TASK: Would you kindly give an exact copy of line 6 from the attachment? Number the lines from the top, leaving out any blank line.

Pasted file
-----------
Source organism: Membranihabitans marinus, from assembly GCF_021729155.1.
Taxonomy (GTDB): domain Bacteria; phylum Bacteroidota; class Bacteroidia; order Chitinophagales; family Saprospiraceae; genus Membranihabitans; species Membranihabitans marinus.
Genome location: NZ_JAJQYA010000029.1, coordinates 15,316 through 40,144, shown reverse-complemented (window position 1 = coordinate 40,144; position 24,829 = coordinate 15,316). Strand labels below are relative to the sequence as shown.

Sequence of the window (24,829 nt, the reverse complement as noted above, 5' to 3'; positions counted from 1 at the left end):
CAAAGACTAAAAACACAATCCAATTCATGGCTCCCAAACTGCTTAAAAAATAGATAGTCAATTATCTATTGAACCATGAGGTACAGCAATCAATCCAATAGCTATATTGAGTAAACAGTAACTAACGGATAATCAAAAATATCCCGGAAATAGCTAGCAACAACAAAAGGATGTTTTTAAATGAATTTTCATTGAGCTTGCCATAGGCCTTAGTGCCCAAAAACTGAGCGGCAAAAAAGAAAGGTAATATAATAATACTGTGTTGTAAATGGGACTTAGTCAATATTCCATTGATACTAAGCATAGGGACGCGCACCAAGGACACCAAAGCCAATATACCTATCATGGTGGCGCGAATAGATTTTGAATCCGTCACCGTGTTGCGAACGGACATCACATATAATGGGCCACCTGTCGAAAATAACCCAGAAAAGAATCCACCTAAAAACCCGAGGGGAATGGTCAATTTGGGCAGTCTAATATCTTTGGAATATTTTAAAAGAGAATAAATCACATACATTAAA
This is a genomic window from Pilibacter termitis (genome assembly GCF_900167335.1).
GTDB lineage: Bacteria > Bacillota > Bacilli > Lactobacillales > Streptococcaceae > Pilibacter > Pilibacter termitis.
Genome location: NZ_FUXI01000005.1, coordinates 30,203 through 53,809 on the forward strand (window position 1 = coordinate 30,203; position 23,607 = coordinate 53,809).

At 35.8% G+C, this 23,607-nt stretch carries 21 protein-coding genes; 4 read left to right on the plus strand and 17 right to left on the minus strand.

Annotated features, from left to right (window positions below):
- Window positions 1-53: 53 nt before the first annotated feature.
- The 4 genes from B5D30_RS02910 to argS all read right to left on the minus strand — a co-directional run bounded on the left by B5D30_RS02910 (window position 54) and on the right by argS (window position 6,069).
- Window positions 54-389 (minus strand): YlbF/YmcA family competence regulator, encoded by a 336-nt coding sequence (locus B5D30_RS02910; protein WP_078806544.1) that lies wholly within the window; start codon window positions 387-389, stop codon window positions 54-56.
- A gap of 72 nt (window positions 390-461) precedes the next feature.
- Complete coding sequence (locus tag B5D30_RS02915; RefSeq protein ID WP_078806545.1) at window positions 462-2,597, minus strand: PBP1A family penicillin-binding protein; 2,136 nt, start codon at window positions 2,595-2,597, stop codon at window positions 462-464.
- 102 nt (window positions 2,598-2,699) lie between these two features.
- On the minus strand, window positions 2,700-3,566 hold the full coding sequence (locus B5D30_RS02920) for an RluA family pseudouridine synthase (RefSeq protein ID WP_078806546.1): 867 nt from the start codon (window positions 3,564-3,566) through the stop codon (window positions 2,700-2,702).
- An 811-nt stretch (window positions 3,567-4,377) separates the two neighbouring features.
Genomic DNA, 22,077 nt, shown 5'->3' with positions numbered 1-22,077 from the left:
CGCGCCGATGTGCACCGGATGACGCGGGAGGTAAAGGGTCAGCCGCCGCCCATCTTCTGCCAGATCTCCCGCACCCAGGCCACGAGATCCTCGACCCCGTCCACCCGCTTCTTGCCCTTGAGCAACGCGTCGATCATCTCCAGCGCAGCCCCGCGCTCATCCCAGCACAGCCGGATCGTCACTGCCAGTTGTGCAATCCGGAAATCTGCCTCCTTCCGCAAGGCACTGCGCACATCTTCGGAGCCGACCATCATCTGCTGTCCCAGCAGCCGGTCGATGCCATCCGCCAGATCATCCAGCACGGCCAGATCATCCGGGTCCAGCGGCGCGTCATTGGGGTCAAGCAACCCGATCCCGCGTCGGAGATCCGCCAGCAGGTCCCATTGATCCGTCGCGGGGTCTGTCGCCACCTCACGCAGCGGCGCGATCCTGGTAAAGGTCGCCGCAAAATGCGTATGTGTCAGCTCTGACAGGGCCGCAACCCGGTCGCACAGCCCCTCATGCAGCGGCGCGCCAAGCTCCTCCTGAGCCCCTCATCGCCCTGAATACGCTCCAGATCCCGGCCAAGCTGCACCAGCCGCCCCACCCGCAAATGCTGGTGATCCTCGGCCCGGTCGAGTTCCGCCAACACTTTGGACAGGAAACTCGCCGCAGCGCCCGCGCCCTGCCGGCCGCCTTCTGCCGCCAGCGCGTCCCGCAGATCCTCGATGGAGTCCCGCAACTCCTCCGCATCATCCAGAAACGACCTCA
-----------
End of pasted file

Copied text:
This is a genomic window from Pilibacter termitis (genome assembly GCF_900167335.1).